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With Meetings, Little Things are Big Things

Five things to help meeting planners book — and re-book – at your hotel.

Monday, December 06, 2010
Ron Word
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We know hotel managers and sales staff are busy, but so are the meeting planners who use your facilities and who will come back for meeting after meeting if you treat them right.

Here are some ideas from Vanessa LaClair, CMP, of Albany, NY, that she believes would make her life as a meeting planner a lot easier:

1. Open communications with all the key people at the hotel, from the reservation desk to the catering department to the audio-visual experts. Blocking rooms for meeting guests is a constant headache. She would like to have the hotel provide her with regular updates on the number of rooms reserved by guests and the number remaining. She also believes hotels should move their reservation deadline to as close as possible to the event.

2. Wireless communications throughout the hotel, including guest rooms and meeting rooms, is becoming a necessity. Most business travelers are arriving with their Blackberries, netbooks and portable computers, and they need Wifi access to keep in touch with their companies. “Lack of wireless access is my pet peeve.” Along the same line is electrical access to plug in those electronic devices. Most laptop batteries will not last all day without charging.

3. Unreasonable charges can cause meeting planners to pull their hair out as they try to stick within ever-tightening meeting budgets. LaClair said some hotels are charging as much as $80 for an urn of coffee or for equipment such as easels. She said hotels could cut its meeting customers a little slack. Before the event, she would like a bedrock figure from the hotel on what the costs will be.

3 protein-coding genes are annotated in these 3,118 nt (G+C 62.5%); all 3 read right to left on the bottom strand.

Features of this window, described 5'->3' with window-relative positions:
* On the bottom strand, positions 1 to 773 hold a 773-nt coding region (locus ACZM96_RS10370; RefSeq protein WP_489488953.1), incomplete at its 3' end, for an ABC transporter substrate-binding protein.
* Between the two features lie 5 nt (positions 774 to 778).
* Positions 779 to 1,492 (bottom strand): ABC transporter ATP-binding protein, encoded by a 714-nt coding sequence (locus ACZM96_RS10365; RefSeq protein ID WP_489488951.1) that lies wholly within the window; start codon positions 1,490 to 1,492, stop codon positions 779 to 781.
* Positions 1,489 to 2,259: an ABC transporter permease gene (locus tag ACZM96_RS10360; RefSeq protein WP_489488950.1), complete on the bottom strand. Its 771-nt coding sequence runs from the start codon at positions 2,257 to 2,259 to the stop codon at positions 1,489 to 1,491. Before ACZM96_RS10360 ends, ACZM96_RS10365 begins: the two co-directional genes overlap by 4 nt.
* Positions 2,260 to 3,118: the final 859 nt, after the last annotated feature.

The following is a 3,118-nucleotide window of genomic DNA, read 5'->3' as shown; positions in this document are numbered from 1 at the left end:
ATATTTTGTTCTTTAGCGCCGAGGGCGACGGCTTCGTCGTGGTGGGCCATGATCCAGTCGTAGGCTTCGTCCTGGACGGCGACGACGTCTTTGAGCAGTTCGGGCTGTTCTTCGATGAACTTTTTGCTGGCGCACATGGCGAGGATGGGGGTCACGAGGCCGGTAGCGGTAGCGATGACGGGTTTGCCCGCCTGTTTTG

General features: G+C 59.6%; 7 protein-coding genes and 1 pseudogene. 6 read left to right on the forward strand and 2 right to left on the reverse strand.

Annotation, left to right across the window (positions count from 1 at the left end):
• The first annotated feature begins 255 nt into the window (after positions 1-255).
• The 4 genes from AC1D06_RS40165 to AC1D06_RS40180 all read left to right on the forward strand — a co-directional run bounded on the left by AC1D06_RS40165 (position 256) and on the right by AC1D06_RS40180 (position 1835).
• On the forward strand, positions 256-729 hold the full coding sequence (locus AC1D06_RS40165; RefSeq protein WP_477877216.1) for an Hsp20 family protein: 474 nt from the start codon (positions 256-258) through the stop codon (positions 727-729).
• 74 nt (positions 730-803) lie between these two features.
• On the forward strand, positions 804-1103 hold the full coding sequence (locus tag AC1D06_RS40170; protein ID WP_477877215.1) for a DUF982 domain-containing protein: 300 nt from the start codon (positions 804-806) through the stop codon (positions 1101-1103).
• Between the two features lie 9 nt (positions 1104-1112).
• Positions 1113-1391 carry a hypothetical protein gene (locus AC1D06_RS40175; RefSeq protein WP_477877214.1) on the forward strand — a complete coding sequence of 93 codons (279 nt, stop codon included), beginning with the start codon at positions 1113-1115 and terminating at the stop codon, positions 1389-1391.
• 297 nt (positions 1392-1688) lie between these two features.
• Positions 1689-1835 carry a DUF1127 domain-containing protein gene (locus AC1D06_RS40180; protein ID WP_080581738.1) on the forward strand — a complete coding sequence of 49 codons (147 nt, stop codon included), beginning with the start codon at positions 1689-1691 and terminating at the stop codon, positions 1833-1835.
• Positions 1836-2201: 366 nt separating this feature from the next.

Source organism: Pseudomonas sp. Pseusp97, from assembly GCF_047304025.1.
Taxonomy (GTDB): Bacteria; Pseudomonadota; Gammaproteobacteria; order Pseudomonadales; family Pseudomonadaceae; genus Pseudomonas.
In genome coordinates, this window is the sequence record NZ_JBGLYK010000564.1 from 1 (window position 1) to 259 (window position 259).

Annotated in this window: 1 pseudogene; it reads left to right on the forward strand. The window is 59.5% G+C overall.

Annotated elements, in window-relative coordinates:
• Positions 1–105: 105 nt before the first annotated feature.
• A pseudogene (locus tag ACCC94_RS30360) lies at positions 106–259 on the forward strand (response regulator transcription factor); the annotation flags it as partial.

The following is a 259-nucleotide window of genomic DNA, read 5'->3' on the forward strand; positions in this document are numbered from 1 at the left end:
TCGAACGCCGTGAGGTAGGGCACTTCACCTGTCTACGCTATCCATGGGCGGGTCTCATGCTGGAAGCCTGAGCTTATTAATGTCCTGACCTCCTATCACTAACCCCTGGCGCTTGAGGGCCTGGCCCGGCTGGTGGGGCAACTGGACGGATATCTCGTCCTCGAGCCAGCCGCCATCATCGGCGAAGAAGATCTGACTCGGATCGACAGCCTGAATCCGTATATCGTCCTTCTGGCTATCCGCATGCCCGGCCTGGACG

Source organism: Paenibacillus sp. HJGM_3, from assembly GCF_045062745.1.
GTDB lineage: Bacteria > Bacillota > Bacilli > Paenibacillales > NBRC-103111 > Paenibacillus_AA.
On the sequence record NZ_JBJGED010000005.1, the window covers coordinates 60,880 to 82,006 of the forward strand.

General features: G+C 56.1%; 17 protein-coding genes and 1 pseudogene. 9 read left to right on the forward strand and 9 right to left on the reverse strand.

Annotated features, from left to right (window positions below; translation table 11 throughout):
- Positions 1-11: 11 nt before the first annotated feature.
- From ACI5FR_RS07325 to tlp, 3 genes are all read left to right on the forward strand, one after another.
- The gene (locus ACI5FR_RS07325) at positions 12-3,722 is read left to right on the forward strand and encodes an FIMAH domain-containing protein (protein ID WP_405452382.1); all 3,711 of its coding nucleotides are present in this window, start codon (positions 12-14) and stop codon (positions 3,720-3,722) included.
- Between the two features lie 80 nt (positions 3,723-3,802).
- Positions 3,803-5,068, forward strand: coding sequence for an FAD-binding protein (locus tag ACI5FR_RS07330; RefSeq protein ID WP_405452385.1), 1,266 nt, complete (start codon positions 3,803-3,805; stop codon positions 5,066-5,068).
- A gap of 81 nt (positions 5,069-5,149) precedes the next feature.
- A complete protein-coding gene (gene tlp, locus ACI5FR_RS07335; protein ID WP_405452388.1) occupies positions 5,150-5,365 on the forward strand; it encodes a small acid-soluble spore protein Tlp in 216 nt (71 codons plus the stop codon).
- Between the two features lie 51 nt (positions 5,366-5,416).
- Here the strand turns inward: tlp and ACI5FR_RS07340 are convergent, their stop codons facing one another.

4. Hotels should provide your meeting planner with contacts for key personnel, because things can and likely will go wrong. If you don’t have someone assigned to shepherd the event, provide the meeting planner with a way to contact the appropriate person on site to handle any emergency. It can be as simple as a cell phone number or a walkie-talkie.

5. Hotels should also allow meeting planners to get their event on next year’s calendar, especially regular customers. If a group has a meeting every year at about the same time, it should be allowed to book the hotel facilities well in advance. It can be frustrating to meeting planners if the hotel tells them their weekend is not available, LaClair said.

Other meeting planners may want to add to this common sense list, but they represent the ideas of LaClair, who is the membership services and event coordinator for the Independent Power Producers of New York, a trade association in Albany. She is responsible for all the association events, including conferences, two golf tournaments and board meetings, as well as the daily operation of the IPPNY offices.

Ron Word
Hotel Interactive® Editorial Division
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